Sunday, July 4, 2010

Cheyenne, 8:30 p.m., 4 July 2010

     The air smelled of ozone and gun powder, and carried the sounds of small explosives and retreating thunder.
     I stood in a puddle, smoking a cigarette, as I watched the gullywasher advance east across the plains into Nebraska. The backs of the steel blue storm clouds were blasted by the sun, beating its own retreat toward the west. The skies above me were mostly clear, occasionally punctuated by streamers of smoke from fire crackers.
     Now distant thunder and reflective puddles were not the only immediate reminders of the storm that had rumbled through an hour earlier. I commenced a walkabout of the yard to see what new damage the latest hail had wrought.
     This time I had been home when the storm threatened, so had been able to bring my potted plants under shelter. My aloes, already shredded by a storm three or four weeks prior, were barely hanging on. Another exposure would certainly have killed them.
     As I arrived at my first checkpoint, the front fence along the road, I noted without comment the thin smoke veiling the road north. I imagined this is what the war must have felt like in some rattled place like London, or Berlin. A constant streaming of pops and bangs with the occasional boom from someone with wherewithal to purchase proper celebratory devices.
     And the noise was a constant. Today was no different from last night, although now there were birds singing instead of dogs barking, but I knew that would change when the sun had quitted the day and the city of Cheyenne commenced its more serious sorties.
     It was nearing 8:30 p.m. and I continued on my way. The whole of my inspection took only a few minutes as I surveyed my two trees, an aspen and cottonwood. Both had surrendered what weaknesses they had to earlier storms and looked thoroughly unmalined. Small cottonwoods growing since I had last mowed the lawn were undamaged, as well. The only evidence of the wind that had passed with the storm was a ladder blown down from the side of the house, which I climb from time to time to check the new roof.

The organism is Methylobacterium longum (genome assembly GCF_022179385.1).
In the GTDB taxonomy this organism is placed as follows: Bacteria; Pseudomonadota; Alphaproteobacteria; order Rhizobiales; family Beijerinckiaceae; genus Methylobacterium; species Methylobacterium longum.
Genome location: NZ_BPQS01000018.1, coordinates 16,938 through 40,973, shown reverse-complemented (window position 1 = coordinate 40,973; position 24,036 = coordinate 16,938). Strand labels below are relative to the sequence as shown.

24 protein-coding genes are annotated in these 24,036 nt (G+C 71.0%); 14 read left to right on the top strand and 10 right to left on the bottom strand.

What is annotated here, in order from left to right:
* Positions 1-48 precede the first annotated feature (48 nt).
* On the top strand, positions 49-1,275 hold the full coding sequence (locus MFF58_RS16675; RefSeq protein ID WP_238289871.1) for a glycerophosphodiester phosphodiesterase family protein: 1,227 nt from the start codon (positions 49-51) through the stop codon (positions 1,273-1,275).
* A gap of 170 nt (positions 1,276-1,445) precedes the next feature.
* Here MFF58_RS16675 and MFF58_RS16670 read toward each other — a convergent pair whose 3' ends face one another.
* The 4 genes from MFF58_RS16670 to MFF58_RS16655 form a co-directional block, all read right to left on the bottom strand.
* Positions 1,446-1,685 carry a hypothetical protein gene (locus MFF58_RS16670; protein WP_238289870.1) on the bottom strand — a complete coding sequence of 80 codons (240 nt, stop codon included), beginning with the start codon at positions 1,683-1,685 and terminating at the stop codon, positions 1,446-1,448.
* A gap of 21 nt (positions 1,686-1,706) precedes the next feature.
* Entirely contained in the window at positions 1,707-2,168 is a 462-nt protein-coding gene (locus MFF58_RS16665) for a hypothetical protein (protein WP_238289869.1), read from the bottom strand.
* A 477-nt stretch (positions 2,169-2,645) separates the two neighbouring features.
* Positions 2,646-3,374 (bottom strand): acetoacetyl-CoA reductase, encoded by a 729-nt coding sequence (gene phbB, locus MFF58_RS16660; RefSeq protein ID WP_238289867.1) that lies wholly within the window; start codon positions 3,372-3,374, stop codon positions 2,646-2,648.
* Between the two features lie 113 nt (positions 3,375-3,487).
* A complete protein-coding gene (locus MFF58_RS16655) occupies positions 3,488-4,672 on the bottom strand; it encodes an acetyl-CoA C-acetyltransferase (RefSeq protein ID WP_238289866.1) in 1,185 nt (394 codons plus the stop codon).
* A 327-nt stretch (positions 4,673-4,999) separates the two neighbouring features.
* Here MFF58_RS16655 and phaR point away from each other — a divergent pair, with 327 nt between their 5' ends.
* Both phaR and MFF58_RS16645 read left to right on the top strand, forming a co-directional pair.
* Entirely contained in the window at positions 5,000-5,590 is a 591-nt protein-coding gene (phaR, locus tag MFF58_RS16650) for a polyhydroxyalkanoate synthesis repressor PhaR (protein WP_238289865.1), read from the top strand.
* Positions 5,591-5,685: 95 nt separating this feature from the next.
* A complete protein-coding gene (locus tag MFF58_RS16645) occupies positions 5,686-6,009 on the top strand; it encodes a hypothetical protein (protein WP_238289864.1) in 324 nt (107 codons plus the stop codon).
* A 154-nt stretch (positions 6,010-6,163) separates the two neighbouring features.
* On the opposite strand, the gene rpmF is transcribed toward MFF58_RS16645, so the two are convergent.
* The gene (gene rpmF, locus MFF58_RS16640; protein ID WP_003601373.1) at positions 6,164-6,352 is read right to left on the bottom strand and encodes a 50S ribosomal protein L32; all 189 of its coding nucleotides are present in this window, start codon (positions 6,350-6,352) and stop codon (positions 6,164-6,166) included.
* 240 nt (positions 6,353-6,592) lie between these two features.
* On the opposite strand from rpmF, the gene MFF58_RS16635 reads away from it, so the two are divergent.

I did not right the ladder. Perhaps I would when I smoked my next cigarette, perhaps not.
     In the near-distance I saw the flare at the refinery up the road was working well as new clouds began to build in the east and move west. The day was failing fast, the new clouds above me turning from white to a pale orange as the sunlight faded.
     Returning to the front fence I looked again up the road north. The shrowd of smoke was heavier now as the amatures increased their efforts. A man was seen, obscured by the gunmetal gray smoke, walking along the road.
     In just the minute or two since I had made my previous observation, the sky had turned a pink hue. The light of an ending day was the best, and the most fleeting. The palate would be reduced to shades of blue and black in minutes. But for a few moments the horizon in each direction heralded something of wonder, the deep blues only the unending reaches of Wyoming big sky could offer, an angry shade of the same color in those storm clouds now another 20 miles distant, the pinks and oranges now turning to purple in the clouds above.
     The fire crackers continued as a pair of rabbits chased one another across the neighbor's lawn, the birds sang before the dogs would growl, the unending fire at the refinery glowing through the thickening smoke at the end of day.